Apogee CEO Sees Opportunity in Retrofit and
December 17, 2009
While Apogee Enterprises has reported a 28-percent drop in revenues
to $158.2 million for its architectural segment, Russ Huffer, chairman
and chief executive officer, is optimistic and confident that the
company will continue to be able to work through a weak market.
The company released its fiscal 2010 third quarter earnings yesterday
and hosted a conference call today to discuss the results.
Company-wide, revenues were down 25 percent to $179.8 million and
operating income was down 35 percent to $16.1 million.
Earnings from continuing operations were 39 cents per share, versus
63 per share. In the Architectural segment revenues, Huffer reported
that the backlog is at $246.4 million, compared to $295.0 million
at the end of the second quarter and $373.2 million in the prior-year
"While our markets are down significantly, we're seeing success
in winning institutional projects, including stimulus work, and
our share of large projects that are going forward, as well as smaller
domestic projects, international work and installation projects
in new geographies," said Huffer during the call.
He explained that much of the backlog for the architectural segment--60
to 65 percent--has shifted to institutional work. Office work is
about 20-25 percent of the backlog; hotel and entertainment about
5-10 percent; and condos are around 0-5 percent. Approximately $95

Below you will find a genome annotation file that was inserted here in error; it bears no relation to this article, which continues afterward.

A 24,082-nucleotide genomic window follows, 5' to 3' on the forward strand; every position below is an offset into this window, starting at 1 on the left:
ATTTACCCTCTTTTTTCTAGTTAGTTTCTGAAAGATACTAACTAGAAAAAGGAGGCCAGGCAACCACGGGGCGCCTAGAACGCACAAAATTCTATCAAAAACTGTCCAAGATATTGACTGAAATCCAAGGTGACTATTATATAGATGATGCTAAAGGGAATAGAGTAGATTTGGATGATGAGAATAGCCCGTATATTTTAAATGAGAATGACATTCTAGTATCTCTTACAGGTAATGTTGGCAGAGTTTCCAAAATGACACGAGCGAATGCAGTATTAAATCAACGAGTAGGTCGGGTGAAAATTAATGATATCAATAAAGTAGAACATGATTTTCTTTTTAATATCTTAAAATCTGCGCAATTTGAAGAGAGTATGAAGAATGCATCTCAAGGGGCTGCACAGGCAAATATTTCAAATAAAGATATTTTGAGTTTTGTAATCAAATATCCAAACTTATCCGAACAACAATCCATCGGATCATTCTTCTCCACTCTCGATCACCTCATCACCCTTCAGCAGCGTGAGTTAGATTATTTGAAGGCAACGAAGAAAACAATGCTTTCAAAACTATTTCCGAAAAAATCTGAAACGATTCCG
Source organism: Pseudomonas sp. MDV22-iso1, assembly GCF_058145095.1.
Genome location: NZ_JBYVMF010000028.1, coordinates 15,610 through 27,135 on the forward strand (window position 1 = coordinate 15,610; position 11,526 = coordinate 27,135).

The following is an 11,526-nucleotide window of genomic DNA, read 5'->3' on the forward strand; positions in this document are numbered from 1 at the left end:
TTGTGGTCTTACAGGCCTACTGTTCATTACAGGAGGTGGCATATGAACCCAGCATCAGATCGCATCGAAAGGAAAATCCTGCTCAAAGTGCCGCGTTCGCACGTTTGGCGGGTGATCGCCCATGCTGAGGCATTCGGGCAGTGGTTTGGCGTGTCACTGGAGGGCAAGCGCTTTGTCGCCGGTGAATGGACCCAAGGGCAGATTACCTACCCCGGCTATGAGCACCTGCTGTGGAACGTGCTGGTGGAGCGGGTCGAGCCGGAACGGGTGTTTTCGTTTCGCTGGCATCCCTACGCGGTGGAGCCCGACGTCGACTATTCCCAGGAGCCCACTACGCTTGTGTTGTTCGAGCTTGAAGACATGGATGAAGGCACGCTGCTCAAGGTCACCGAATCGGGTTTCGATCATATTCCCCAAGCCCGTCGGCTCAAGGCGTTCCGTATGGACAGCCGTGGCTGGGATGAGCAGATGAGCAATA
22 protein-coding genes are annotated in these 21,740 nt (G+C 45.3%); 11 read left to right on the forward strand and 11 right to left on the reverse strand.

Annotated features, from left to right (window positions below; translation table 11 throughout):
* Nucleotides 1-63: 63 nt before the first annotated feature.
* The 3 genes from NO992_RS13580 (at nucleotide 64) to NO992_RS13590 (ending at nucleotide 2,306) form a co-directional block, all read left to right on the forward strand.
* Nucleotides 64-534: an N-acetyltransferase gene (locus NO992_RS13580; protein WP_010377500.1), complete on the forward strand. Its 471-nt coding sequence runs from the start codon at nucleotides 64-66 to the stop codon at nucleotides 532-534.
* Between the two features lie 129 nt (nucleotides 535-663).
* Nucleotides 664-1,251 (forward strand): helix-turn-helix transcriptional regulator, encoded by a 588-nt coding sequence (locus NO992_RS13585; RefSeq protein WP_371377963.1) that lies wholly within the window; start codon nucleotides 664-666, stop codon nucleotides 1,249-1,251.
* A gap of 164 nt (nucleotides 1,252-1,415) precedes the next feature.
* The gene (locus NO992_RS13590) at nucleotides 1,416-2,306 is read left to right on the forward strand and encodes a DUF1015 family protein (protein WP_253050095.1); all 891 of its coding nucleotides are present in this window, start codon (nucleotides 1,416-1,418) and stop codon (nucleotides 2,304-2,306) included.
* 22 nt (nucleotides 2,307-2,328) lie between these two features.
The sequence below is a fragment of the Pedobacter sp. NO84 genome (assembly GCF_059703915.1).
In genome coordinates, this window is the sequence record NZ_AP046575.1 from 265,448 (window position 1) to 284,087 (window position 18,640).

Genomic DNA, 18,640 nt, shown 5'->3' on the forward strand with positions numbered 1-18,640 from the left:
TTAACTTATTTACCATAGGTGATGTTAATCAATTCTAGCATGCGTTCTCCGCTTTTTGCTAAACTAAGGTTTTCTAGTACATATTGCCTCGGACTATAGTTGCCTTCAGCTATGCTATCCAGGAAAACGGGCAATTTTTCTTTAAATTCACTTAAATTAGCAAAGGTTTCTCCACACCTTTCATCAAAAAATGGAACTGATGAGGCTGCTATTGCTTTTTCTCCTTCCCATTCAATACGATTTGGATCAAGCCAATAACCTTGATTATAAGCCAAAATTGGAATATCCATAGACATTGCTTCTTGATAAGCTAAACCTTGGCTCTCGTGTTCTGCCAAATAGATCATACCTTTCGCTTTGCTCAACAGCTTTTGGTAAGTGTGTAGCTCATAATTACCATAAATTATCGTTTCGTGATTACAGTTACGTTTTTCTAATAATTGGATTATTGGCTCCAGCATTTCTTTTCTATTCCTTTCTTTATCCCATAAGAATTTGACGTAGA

million, or 39 percent, of the backlog is expected to be delivered
in fiscal 2010, and approximately $151 million, or 61 percent, in
fiscal 2011 and 2012.
"Bidding activity remains steady although average project values
have declined, and bid-to-award timing continues to slow as customers
pursue every avenue for cost reduction," Huffer added.
Looking forward, Huffer said they are anticipating a decline of
22-24 percent and expect fiscal 2011 to be tougher than this year.
"Large project work is down more than 60 percent; the architectural
glass segment has been hit hard," Huffer said. "We've
reduced our costs by $55 million, including a head count reduction
of 35 percent." He said that if necessary, future cuts could
still be made. "We want to make sure we're aligned for what's
ahead of us; we just don't have that long-term visibility that we
used to," said Huffer.
However, there were also areas of opportunity discussed during the
call, one of which is the retrofit market. Huffer noted that McGraw
Hill has forecasted a dramatic increase in green retrofit activity.
And while Apogee's retrofit revenues historically have been about
25 percent, this could change.
"If the government were to put retrofit incentives in place
it could grow," said Huffer. "There is no question that
retrofit can significantly change the energy performance of older
The international market is another area of growth. Huffer said
in 2009 their international work was about $20 million; this year
he expects that to be in the mid $30 million range.
"I think we can continue to grow that," Huffer said.
Most of the international work has been in Asia, as well as South
America, some in the Middle East and Europe.
"We have also have continued to look at a locations for an
international factory and have focused on Asia," said Huffer,
explaining that as they continue to focus on new markets and growth
opportunities, the company "will be well positioned for when
the commercial market improves."
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